WW1 British Officer’s High Lace up Trench Boots. RFC, Tank Corps etc. 

WW1 British Officer’s High Lace up Trench Boots. RFC, Tank Corps etc. 

Code: 55562


A very good pair of WW1 British Officer’s High Lace up Trench Boots, absolutely typical of those seen in period images of the Royal Flying Corps, though naturally equally worn by any officer in the trenches.

Though the Boots are completely devoid of any markings, the “shoe” section to these has the very distinctive waterproof seaming to the front especially designed in WW1 for trench use and only worn by British Forces in that period. In the more rigid post war environment this special waterproof seaming was banned for wear by the British Army as there was no toecap to polish. In my first image the distinctive top ridge of the special waterproofing seaming can be discerned on the shoe section of the Trench Boots of the officer standing on the left.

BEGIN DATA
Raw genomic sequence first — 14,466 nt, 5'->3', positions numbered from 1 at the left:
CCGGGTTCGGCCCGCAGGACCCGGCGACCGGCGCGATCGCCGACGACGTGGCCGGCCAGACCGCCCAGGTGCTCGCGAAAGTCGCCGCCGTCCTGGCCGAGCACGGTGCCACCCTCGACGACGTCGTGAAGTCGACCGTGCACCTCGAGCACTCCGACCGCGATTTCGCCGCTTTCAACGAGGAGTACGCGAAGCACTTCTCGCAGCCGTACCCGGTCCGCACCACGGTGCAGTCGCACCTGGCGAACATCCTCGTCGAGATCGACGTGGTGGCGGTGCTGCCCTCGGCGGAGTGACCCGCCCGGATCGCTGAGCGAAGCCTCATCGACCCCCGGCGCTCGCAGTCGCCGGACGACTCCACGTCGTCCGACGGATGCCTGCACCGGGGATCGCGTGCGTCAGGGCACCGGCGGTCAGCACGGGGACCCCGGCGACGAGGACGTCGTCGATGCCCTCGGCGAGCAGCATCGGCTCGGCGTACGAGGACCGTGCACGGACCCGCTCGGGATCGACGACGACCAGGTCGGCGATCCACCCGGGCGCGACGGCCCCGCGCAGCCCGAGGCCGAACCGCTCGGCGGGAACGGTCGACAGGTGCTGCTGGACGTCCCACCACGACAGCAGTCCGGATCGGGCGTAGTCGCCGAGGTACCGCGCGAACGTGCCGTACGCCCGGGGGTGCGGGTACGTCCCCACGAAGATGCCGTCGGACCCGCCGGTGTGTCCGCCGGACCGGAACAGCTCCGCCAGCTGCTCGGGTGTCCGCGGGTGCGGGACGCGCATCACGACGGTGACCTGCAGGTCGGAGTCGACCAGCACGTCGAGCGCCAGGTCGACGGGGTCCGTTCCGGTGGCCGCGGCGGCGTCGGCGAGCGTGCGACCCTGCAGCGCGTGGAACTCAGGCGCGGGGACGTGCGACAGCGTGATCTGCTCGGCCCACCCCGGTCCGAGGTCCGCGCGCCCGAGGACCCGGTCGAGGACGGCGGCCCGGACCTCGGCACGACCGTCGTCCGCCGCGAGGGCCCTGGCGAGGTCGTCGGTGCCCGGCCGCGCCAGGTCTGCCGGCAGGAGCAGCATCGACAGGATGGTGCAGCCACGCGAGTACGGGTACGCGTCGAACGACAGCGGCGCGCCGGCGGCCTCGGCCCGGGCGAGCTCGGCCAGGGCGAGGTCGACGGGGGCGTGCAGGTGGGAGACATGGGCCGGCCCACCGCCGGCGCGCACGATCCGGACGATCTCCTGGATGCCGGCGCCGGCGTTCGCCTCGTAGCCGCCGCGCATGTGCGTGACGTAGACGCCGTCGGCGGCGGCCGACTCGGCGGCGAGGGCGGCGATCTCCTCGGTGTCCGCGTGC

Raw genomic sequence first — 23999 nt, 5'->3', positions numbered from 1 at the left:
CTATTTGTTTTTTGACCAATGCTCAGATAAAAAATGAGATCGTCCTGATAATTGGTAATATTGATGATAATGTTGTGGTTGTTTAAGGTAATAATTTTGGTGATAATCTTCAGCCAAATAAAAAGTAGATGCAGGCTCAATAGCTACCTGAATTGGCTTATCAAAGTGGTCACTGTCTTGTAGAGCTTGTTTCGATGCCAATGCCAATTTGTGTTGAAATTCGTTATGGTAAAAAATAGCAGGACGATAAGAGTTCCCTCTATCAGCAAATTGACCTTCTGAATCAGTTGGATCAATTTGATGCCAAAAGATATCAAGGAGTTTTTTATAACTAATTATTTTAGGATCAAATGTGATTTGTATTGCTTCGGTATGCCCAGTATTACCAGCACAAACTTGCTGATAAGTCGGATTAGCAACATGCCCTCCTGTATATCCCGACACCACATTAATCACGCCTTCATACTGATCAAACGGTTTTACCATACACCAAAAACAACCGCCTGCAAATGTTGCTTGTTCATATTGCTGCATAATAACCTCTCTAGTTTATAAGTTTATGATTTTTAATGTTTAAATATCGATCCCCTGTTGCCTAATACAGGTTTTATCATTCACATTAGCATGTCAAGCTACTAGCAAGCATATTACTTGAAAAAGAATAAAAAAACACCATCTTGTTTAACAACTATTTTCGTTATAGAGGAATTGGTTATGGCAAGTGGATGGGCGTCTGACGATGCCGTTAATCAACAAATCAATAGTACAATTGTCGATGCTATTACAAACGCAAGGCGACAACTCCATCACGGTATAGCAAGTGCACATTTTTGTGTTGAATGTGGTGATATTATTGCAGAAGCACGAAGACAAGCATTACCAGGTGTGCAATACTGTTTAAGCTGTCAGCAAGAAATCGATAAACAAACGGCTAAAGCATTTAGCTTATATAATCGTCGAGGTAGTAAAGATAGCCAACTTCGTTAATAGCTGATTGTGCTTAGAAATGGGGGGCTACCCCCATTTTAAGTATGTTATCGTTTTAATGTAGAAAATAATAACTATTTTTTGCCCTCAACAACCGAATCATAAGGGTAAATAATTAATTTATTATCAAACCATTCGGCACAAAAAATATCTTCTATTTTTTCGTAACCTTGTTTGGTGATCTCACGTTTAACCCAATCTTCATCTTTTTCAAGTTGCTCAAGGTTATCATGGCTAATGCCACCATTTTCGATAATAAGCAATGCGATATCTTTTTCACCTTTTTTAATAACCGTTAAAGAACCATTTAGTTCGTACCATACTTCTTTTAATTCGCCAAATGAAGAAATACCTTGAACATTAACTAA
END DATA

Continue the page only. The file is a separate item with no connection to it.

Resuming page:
The soles and heals to the Boots have been resoled with rubber, this a practice usually adopted by both RFC and Tank Corps officers (amongst others) in WW1 to prevent slippage in their respective transportation. The special rubber soles to these Boots were patented by the company “Fussell's” in 1916 and then retailed by that company for many years thereafter since hugely practical. The Boots retain their original WW1 laces, a very rare occurrence as these inevitably end up getting replaced when such Boots are used in civilian life.

Overall condition is very good with the leather to both Boots soft and supple and the stitching intact. Though not visible when the Boot is closed, one has a period field repair to the inner tongue where this had split to a small area. Equally invisible from the outside, the rare WW1 laces have been knotted together in a few places where these had broken. I believe this is again period done and demonstrates the difficulty under field conditions in obtaining replacements for such long laces. 

A lovely and unusually complete pair of British Officer's Trench Boots.

The last two pictures are from Mark Hillier's excellent book "Royal Flying Corps Kitbag" published by Fronline Books